3 Types of Savings Accounts and How They Work

June 22, 2020

PadSplit Members save an average of $420 a month living in a PadSplit — and sometimes they save even more than that! A savings account is an essential part of a solid financial plan. Most experts recommend having at least three to six months’ worth of living expenses in an emergency fund. After that, you can start saving for big expenses like a vacation or new computer.

An emergency fund is money that’s set aside for when life sends unexpected events your way. These events could include losing your job, getting sick, or needing to buy a new car. An emergency fund provides financial security in case something unexpected happens.

Whether you’re looking to build your emergency fund or save for a big purchase, getting started is often the hardest part. Be sure to include growing your savings in your monthly budget and to pay your savings account like any other bill.

Before we break down the types of savings accounts and how they work, it’s important to understand some common banking terms.

Here are the common terms you’ll see when reviewing different savings account options.

Common Savings Account Terms

Interest Rate

Typically, the interest rate is how much money you pay a lender, like a bank or credit card, to use their money. When it comes to savings accounts, the interest rate is how much money the bank pays you to keep your money on deposit. The interest rate for savings accounts is determined by the bank you open the account with.

Here’s an example of a deposit savings account that compounds annually. You deposit $1,000 into a savings account that has a 1% interest rate. You don’t add or withdraw any money throughout the year. The bank pays you interest on the balance of your savings account, the annual percentage yield (APY). After one year, the bank would pay you $10 for keeping your money with them.

FDIC Insurance or Protection

The Federal Deposit Insurance Corporation (FDIC) is an independent governmental agency. If your bank or credit union has FDIC insurance, the FDIC protects your deposits if the bank or credit union fails. It protects funds up to $250,000. Here’s how it works. Let’s say you have a certificate of deposit (CD) account with a balance of $500 and $15 in accrued interest. Your banking institution fails or closes. The FDIC will pay you the initial balance plus the accrued interest, your total CD balance of $515.

Always choose a bank or credit union that has FDIC insurance.


The annual percentage yield (APY) refers to the amount of money you earn on your account during one year. The higher the APY on your account, the faster your money grows. APY varies from bank to bank. Talk to your bank to learn how they calculate APY so you can be sure you’re getting the best value.

Now that we’re clear on these common savings account terms, let’s look at three types of savings accounts and how they’re used.

3 Types of Savings Accounts

**Always be sure to check that your bank or credit union is FDIC-insured. If it is, your savings accounts will be protected.*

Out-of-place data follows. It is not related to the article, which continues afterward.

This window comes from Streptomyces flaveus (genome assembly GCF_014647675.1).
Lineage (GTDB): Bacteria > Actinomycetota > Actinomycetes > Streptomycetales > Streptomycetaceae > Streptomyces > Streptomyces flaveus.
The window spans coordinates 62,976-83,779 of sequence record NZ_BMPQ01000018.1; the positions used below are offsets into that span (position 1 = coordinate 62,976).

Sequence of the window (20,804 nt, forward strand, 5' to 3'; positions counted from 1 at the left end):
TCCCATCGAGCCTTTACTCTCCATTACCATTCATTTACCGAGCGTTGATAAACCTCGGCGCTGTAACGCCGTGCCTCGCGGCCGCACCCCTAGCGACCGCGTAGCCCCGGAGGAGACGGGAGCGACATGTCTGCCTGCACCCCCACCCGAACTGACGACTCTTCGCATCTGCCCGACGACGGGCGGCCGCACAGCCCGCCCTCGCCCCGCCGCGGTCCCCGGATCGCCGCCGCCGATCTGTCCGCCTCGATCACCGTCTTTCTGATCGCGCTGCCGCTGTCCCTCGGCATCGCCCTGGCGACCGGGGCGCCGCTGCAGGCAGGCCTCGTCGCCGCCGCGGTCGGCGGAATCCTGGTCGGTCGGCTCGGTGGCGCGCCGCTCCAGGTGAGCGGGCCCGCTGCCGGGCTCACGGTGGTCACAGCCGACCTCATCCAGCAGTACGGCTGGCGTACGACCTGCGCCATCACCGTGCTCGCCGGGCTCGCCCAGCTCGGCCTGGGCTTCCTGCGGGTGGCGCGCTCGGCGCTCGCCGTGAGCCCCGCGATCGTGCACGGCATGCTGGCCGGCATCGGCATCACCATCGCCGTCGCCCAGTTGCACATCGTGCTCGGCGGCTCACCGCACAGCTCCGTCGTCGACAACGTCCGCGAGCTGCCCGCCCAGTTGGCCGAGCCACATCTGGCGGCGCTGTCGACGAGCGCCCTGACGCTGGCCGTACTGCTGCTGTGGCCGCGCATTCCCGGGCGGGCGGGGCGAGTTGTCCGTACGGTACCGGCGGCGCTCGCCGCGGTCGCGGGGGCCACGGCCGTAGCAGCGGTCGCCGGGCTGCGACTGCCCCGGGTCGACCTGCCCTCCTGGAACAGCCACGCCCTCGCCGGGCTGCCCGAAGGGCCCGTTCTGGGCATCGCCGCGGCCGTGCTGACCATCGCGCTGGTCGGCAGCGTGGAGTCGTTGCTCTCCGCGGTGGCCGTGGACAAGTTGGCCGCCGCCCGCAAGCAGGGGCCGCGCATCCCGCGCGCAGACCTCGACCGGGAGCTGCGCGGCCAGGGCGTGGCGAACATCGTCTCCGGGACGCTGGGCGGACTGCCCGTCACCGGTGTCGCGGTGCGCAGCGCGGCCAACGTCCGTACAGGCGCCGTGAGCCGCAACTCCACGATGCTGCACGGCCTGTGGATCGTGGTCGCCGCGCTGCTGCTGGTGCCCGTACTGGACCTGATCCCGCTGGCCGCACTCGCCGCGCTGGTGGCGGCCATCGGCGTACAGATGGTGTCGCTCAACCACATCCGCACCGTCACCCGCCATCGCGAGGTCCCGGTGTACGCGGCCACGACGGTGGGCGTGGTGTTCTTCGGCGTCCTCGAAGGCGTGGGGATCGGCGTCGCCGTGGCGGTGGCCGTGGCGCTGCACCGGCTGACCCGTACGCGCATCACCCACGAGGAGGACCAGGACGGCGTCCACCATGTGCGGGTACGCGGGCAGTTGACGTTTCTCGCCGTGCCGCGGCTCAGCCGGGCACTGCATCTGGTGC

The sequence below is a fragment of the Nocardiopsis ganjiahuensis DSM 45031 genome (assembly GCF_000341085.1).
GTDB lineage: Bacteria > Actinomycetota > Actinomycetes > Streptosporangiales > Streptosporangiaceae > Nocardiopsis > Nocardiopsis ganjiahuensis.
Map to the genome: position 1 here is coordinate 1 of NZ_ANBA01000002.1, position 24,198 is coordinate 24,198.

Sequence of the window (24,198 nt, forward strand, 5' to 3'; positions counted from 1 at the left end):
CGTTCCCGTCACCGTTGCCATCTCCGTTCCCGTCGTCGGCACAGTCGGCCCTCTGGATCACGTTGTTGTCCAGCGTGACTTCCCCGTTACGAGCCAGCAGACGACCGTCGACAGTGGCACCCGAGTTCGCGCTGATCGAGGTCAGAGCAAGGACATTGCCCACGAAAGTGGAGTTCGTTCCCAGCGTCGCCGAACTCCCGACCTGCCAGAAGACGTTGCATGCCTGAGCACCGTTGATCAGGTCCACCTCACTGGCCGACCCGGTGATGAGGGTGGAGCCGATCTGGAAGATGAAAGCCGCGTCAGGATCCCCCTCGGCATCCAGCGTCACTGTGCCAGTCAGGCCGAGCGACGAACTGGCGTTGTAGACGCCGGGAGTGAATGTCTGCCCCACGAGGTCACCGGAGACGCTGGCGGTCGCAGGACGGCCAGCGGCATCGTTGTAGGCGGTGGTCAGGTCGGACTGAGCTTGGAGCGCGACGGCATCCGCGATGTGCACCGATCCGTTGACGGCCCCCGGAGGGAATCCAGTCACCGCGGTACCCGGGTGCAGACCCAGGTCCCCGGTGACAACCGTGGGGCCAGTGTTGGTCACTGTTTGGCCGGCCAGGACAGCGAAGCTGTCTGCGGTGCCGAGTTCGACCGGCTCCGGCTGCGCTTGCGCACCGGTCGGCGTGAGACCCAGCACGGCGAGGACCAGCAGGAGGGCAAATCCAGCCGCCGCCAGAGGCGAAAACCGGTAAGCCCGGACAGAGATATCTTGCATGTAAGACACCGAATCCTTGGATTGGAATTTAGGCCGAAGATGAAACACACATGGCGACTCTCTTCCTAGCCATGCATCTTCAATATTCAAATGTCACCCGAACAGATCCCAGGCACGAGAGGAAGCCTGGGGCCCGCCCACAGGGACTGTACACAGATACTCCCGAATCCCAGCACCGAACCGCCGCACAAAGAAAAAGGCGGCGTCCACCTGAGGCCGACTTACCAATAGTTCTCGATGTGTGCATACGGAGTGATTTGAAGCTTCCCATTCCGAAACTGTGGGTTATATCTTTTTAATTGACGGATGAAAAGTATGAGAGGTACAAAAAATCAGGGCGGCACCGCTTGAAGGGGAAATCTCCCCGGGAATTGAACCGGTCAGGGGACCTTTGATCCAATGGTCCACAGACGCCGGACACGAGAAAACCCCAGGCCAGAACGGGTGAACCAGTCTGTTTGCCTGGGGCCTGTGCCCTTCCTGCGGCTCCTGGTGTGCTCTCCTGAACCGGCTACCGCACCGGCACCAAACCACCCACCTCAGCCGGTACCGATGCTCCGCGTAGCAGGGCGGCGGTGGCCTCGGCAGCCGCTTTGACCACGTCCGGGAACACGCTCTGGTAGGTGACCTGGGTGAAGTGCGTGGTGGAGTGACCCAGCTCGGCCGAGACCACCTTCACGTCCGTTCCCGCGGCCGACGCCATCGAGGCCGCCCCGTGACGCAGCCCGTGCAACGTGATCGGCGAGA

Deposit Savings Account

This is what most people think of when they hear the phrase “savings account.” For that reason, some banks and credit unions may refer to it as a regular or traditional savings account. These types of savings accounts typically pay a small interest rate but give you unlimited access to your money. They’re a safe option if you’re just getting started on building your savings.

Money Market Account

Money market accounts (MMA) share many of the same characteristics of deposit savings accounts. However, there are key differences. Most banks require a minimum deposit to open an MMA. The minimum deposit can range from $100 to $10,000. There are also limits on the number of withdrawals you can make from an MMA. The benefit, though, is MMA’s typically have higher interest rates than deposit savings accounts. That means you earn more money by depositing your money into an MMA. MMA’s are a good idea if you can meet the minimum deposit amount and don’t anticipate needing to make regular withdrawals.

Certificate of Deposit

A certificate of deposit (CD) is a type of savings account that has a fixed interest rate and a fixed date of withdrawal (maturity date). They’re often considered a type of low-risk investment. A CD holds your money for a specified period of time. Your money isn’t accessible during that time. As a result, they offer higher interest rates than deposit savings accounts. A CD term can range from one month to several years. The longer the term, the more interest you earn. The minimum deposit requirement varies from bank to bank. Some banks offer CDs for as low as $100. Others require a minimum of $1,000. CD’s are a good choice if you already have your emergency fund built up.

Conclusion: What if you want to build an emergency fund for a new savings account but aren’t sure how to cut down expenses? Cutting your living costs by moving into a PadSplit is a great first step. See how much you could save living in a PadSplit compared to your current rent. Remember, your PadSplit weekly dues cover everything you need — your private furnished room, all utilities, wifi, and free perks like telemedicine. That makes it even easier to start saving.

Have some savings but unsure what to do with them? Schedule an appointment with a financial advisor at your bank. They’ll review your current finances and savings goals. Then, help you figure out the best path for reaching them.

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